B. Respondent

The Respondent contends that it registered the disputed domain name over 13 years ago to provide a resource for people looking for hosted services. The Respondent submits that for the past 11 years it has used the associated website to provide information and consultation services in relation to Internet infrastructure and architecture. The Respondent notes that it also provides hosting and domain name registration services.

The Respondent contends that the term “File Express” is in widespread use as a generic description to describe the process of quickly transferring files on the Internet. The Respondent avers that the disputed domain name has been used to provide a free public resource of commentary and editorial information about online cloud services.

The Respondent asserts that the Complainant’s trademark lacks distinctiveness and that the disputed domain name is made up of two generic words, one of which (“xpress”) is a typographical variant of the ordinary spelling of “express”. The Respondent states that “file” means a “collection of information” and “express” a “method of sending fast and safe”.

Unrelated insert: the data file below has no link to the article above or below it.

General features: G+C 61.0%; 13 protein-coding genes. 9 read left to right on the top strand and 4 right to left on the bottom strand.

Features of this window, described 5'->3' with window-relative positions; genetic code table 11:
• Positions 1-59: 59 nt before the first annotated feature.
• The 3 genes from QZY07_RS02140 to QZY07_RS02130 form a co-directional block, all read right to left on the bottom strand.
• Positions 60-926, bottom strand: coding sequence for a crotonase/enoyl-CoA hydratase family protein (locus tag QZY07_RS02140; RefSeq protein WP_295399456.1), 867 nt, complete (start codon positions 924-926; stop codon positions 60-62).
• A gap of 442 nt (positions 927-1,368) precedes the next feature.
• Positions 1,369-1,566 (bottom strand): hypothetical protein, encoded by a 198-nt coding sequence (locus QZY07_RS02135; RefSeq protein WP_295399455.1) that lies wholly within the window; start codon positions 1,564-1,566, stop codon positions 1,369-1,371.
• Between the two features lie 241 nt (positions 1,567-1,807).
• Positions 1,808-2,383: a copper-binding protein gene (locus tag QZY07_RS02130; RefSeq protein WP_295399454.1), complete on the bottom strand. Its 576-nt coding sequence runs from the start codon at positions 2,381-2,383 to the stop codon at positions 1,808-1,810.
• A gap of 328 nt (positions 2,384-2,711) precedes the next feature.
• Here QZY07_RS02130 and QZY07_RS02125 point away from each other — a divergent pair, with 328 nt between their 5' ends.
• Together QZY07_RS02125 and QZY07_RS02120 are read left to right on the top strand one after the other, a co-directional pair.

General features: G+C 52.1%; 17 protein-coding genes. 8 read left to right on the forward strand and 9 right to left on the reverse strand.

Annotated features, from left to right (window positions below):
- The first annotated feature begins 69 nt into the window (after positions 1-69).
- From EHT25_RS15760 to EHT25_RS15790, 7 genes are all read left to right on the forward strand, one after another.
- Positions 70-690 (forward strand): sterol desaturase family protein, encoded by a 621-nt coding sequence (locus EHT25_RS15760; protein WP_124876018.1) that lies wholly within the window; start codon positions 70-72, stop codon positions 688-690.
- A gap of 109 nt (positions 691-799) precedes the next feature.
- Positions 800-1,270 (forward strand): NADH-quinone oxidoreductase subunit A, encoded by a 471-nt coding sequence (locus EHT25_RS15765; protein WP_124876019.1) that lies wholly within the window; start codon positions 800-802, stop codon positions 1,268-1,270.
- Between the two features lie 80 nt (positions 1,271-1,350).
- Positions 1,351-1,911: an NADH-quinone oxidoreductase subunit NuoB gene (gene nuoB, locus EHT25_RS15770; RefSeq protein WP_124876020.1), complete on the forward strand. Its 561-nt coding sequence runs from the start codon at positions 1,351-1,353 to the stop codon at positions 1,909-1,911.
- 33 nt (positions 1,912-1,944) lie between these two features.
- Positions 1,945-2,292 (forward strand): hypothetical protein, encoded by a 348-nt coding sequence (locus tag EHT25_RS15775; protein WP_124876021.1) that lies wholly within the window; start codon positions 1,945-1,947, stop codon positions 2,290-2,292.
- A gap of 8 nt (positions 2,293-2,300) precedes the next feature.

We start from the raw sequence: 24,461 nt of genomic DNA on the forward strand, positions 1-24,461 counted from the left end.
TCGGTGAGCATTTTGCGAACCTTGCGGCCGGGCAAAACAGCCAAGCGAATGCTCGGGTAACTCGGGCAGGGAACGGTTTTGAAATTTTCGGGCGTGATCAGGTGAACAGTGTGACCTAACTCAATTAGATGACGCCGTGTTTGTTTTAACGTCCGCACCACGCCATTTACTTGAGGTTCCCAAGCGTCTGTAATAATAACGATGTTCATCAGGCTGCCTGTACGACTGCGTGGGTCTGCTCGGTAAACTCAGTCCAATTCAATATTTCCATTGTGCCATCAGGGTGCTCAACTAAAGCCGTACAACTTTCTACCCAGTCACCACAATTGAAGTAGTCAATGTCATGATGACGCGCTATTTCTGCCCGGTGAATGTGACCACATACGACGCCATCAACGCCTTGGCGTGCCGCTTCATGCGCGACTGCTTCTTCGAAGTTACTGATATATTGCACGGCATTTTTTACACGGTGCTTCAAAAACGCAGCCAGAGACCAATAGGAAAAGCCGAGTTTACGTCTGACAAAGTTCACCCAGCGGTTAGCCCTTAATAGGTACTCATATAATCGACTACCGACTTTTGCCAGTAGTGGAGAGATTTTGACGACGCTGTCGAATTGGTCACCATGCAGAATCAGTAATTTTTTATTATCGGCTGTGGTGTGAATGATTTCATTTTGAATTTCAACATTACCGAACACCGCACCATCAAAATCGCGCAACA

The Respondent contends that because of the alleged generic nature of the Complainant’s trademark, it is “extremely suspect” and subject to cancellation in the USA. The Respondent asserts that even if the Complainant’s trademark is valid, it relates to a generic, widely used term, noting that the results of a search on Google for the term “file xpress” yields 9.55 million separate web pages. The Respondent notes that the Complainant uses the term “File Express”, with the additional letter “e” in its online advertising on Google. This, the Respondent contends, shows that the Complainant’s trademark is diluted and not strong enough to stand alone.

The Respondent states that it was not aware of the Complainant when it registered the disputed domain name. The Respondent exhibits search results from Google which have been restricted to results dated from January 1, 1989 to September 15, 2000, which it says show that there was little public information available at that time regarding the term “filexpress”. The Respondent submits that this demonstrates that the Complainant’s mark was not well known in New Zealand or the USA at that time.

The Respondent asserts that it has used the disputed domain name to provide noncommercial resources to the public with no intent for commercial gain or to mislead or divert consumers. The Respondent avers that there are no affiliate links, endorsements or advertising on the website associated with the disputed domain name.

The Respondent states that it employed a privacy service on the WhoIs for the disputed domain name in order to reduce unsolicited email and postal mail. The Respondent observes that it has since removed the privacy service from the WhoIs.

The Respondent avers that as the Complainant has delayed in bringing the Complaint in the 13 years since the disputed domain name was created this raises the inference that the Complainant does not believe the Respondent was engaged in bad faith.